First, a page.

The hairdresser who simply brushed me aside

The fairground worker who took me for a ride

The glass-blower who just blew me out

The cheerleader too: all he did was shout

* * *

The ballroom dancer who waltzed away

The dog-trainer who just wouldn’t ‘Stay’

The marathon runner who yelled: ‘Personal worst’

The artist who shouted, “Get stuffed” – Damian Hirst.

* * *

The London Cabbie who denied all knowledge

The ex-prisoner, who had just done porridge

The musician who found me out of tune

The bouncer who asked me to leave the room

* * *

The Monopoly player who said I didn’t stand a Chance.

The cyclist who pedalled off: Mr Armstrong, Lance

Paul McKenna, who said I did no longer en-trance

Anton du Beke who said, strictly, ‘Let’s not dance.’

* * *

The commentator who said, “It’s all over”

The dog walker who really rather preferred Rover

The jeweller who refused to give me a ring

The commitment-phobe who just cried out: “No strings”

* * *

The Sudoku fan who lost my number

The veggie man who preferred cucumber

The Scrabble fan who did not return my letters

Richard Branson who said he only liked jet-setters

* * *

The optician who no longer wanted to see me

The bondage fan who  decided to free me

The health inspector who, with a sigh, closed me down.

The Botox fan who just left without a frown

* * *

The publisher who kept rejecting me

The coach who stopped selecting me.

The refuse man who refused me

The teacher who excused me

* * *

The Facebook fan who unfriended me.

The binman who upended me

The head-teacher who suspended me

The soldier who surrendered me

* * *

The fireman who burned me

The equestrian who spur-ned me

The road digger who ditched me

The broadband fan who switched me

* * *

The recycling fan who swopped me

The juggler who dropped me.

The traffic policeman who stopped me

The lumberjack who chopped me

* * *

The orienteer who lost me

The salad fan who tossed me

The Frisbee fan who threw me

The film critic who did boo me.

* * *

The disposal man who dumped me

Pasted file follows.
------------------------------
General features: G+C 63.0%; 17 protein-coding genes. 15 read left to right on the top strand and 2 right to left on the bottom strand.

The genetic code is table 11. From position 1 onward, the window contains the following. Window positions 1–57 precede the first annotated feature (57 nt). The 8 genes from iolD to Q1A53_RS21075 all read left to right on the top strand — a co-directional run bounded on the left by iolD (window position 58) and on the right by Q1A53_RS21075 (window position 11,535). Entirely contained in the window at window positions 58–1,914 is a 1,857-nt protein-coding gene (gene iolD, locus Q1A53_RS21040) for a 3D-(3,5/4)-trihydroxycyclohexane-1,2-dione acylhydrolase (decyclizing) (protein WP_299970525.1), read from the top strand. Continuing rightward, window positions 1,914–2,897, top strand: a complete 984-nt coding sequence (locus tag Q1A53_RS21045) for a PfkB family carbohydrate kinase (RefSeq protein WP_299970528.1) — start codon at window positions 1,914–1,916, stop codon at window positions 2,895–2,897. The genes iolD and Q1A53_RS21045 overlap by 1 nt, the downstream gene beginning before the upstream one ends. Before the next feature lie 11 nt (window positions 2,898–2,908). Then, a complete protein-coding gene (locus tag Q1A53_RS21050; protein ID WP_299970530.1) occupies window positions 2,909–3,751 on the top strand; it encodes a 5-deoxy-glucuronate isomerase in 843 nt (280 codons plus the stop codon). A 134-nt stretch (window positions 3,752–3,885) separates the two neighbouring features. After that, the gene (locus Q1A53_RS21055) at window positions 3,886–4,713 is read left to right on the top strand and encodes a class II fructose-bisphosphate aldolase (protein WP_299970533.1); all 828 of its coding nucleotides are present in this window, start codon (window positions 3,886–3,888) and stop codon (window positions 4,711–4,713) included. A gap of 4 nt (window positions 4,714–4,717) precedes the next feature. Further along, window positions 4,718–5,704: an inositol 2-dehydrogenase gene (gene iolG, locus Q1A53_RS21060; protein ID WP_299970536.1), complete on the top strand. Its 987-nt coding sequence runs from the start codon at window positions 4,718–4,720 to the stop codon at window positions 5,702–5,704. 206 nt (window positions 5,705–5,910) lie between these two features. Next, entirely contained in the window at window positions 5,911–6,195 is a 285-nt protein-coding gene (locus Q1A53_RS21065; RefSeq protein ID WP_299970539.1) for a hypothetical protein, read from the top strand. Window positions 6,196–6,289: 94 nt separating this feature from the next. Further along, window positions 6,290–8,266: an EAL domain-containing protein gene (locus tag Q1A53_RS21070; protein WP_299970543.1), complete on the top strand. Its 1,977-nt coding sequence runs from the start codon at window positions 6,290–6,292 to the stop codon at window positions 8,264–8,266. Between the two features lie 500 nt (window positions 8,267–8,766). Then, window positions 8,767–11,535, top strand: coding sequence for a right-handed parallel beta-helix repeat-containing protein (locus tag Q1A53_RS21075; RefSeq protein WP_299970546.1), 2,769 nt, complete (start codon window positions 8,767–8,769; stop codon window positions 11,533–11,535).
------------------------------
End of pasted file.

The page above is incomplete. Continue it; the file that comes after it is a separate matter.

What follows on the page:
The wrestler who thumped me

The rider who found the going tough

And the minimalist who simply cried: “ENOUGH!”

* * *

But, did all these rejections make me cry, “Alack?”
No. like my present guy, the trampolinist, I just bounced back!

FALLING (POEM)

Love is a dangerous business.

From

F

A

L

L

I

N

G

In love

To

B

R

E

A

K

I

N

G

Your heart.

I’m sure if Health and Safety were to do a

R

I

S

K

A

S

S

E

S

S

M

E

N

T

No-one would ever fall in love at all.

SHEPHERD’S PIE (POEM)

“We’re having Shepherd’s Pie for dinner tonight.”

“Shepherd’s Pie?” you say

“Why are we having Shepherd’s Pie?”

* * *

We are having Shepherd’s Pie

Because tonight

He is having Shepherd’s Pie.

* * *

And no, I haven’t seen him

Or heard from him for two decades

Yet, I know that, tonight,

He is having Shepherd’s Pie.

* * *

 Because a twittering little bird tweeted

That tonight – tweet, tweet –

She is making him Shepherd’s Pie.

* * *

In her photo, she’s prettier than me

Younger than me, cleverer than me

And totally unaware of me.

* * *

And so capable is she

That tonight she is making him

 Shepherd’s Pie – real Shepherd’s Pie

Made from real shepherds.

* * *

Whereas all I have to serve

Is my humble offering

Nothing but lentils in my Shepherds Pie.

* * *

But I’ll match her with my mash

As I peel those potatoes

The sharp knife of rejection

Will still pierce just the same

* * *

And the heat of the boiling water

Will still scorch my lovelorn heart.

I may add rosemary to sharpen the memory

And the juice of a bitter, twisted lemon.

* * *

It’ll mean nothing to him, of course,

As he sits down to dinner,

20 years and 20 miles away

That we’ll be sharing the same dinner

Virtually speaking

* * *

“I think the Shepherd’s Pie is a little over-cooked,” you say.

“A bit burnt around the edges.”

Just like my memories, I think.

“I’m not surprised,” I reply

“It was a long time in the making.”

REFLECTIONS (POEM)

Catching sight of myself

In the glass shelter of the bus stop

I see my reflection

Short, tubby, middle-aged

In a padded red coat

 * * *

No longer the object of desire I once was

Or thought I was

He made me think so anyway.

One wet, rainy afternoon

When, unexpectedly, we lay together

But that was a long time ago

He’s with another now

 * * *

I’m glad his memories of me

Will always be bright,

Not grey-haired, not ageing

Or battered by the world as I am now

 * * *

This way, he’ll always remember me

The way I used to be

And in his mind, I’ll always be young

As, once again, I’ll dance lightly

And smile.